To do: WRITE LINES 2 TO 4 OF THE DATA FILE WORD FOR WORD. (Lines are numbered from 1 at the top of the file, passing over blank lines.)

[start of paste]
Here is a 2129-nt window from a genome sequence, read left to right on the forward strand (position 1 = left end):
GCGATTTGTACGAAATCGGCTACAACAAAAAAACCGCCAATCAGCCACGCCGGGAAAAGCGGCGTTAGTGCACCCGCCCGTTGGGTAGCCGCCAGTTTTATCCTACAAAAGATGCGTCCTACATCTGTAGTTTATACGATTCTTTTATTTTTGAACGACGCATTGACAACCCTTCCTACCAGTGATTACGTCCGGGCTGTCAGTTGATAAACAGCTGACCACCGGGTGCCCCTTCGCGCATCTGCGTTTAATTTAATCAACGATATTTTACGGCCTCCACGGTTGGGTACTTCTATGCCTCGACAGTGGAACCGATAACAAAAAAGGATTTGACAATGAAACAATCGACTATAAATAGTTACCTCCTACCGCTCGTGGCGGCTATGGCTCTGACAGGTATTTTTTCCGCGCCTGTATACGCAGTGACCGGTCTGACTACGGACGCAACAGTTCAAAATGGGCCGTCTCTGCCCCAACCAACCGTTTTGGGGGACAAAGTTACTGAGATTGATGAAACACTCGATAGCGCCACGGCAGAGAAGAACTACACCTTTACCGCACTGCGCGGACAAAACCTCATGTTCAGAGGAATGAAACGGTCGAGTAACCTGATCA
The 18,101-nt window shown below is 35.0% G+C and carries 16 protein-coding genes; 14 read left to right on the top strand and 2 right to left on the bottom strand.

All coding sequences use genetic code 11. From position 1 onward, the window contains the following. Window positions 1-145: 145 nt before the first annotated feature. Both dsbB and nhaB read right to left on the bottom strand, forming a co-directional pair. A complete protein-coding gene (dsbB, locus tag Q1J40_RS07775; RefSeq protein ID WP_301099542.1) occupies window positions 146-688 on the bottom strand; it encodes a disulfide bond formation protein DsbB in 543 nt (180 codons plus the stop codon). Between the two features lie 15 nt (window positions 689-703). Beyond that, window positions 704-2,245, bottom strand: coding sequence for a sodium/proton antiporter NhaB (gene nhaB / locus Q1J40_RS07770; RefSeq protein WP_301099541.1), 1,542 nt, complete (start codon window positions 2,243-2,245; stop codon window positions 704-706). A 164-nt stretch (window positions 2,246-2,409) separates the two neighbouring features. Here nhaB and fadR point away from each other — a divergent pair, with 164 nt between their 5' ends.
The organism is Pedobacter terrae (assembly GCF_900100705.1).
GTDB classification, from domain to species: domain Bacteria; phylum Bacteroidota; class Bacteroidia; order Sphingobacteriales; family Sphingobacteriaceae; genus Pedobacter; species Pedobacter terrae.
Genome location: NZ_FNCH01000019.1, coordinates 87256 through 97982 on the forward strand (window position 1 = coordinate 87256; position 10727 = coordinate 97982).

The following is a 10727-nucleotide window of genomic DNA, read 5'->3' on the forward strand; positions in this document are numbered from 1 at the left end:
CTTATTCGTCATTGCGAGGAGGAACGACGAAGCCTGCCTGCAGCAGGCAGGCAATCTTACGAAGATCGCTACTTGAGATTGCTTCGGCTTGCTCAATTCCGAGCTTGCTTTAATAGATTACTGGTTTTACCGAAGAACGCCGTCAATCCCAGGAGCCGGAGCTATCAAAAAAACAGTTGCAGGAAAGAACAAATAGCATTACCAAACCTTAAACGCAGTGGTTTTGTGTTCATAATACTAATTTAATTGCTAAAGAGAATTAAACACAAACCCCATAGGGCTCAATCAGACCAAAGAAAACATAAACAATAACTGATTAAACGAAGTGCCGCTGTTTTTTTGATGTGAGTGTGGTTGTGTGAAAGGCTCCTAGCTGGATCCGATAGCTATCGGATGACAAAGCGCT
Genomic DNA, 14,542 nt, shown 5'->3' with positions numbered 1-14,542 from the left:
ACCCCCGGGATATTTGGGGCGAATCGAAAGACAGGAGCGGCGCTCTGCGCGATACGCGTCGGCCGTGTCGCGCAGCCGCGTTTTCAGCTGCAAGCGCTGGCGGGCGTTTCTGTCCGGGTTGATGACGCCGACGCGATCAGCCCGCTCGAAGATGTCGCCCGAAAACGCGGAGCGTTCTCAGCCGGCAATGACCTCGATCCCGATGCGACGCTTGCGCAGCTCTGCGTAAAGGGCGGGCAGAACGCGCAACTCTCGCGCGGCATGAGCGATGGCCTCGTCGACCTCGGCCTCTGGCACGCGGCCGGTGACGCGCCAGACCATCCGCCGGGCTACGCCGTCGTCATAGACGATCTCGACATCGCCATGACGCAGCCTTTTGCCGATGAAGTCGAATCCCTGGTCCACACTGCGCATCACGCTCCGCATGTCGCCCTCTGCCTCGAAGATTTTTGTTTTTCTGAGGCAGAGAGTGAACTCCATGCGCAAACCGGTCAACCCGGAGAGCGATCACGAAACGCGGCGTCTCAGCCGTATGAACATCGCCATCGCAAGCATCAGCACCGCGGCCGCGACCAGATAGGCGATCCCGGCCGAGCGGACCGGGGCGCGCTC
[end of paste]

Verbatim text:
GCGATTTGTACGAAATCGGCTACAACAAAAAAACCGCCAATCAGCCACGCCGGGAAAAGCGGCGTTAGTGCACCCGCCCGTTGGGTAGCCGCCAGTTTTATCCTACAAAAGATGCGTCCTACATCTGTAGTTTATACGATTCTTTTATTTTTGAACGACGCATTGACAACCCTTCCTACCAGTGATTACGTCCGGGCTGTCAGTTGATAAACAGCTGACCACCGGGTGCCCCTTCGCGCATCTGCGTTTAATTTAATCAACGATATTTTACGGCCTCCACGGTTGGGTACTTCTATGCCTCGACAGTGGAACCGATAACAAAAAAGGATTTGACAATGAAACAATCGACTATAAATAGTTACCTCCTACCGCTCGTGGCGGCTATGGCTCTGACAGGTATTTTTTCCGCGCCTGTATACGCAGTGACCGGTCTGACTACGGACGCAACAGTTCAAAATGGGCCGTCTCTGCCCCAACCAACCGTTTTGGGGGACAAAGTTACTGAGATTGATGAAACACTCGATAGCGCCACGGCAGAGAAGAACTACACCTTTACCGCACTGCGCGGACAAAACCTCATGTTCAGAGGAATGAAACGGTCGAGTAACCTGATCA
The 18,101-nt window shown below is 35.0% G+C and carries 16 protein-coding genes; 14 read left to right on the top strand and 2 right to left on the bottom strand.

All coding sequences use genetic code 11. From position 1 onward, the window contains the following. Window positions 1-145: 145 nt before the first annotated feature. Both dsbB and nhaB read right to left on the bottom strand, forming a co-directional pair. A complete protein-coding gene (dsbB, locus tag Q1J40_RS07775; RefSeq protein ID WP_301099542.1) occupies window positions 146-688 on the bottom strand; it encodes a disulfide bond formation protein DsbB in 543 nt (180 codons plus the stop codon). Between the two features lie 15 nt (window positions 689-703). Beyond that, window positions 704-2,245, bottom strand: coding sequence for a sodium/proton antiporter NhaB (gene nhaB / locus Q1J40_RS07770; RefSeq protein WP_301099541.1), 1,542 nt, complete (start codon window positions 2,243-2,245; stop codon window positions 704-706). A 164-nt stretch (window positions 2,246-2,409) separates the two neighbouring features. Here nhaB and fadR point away from each other — a divergent pair, with 164 nt between their 5' ends.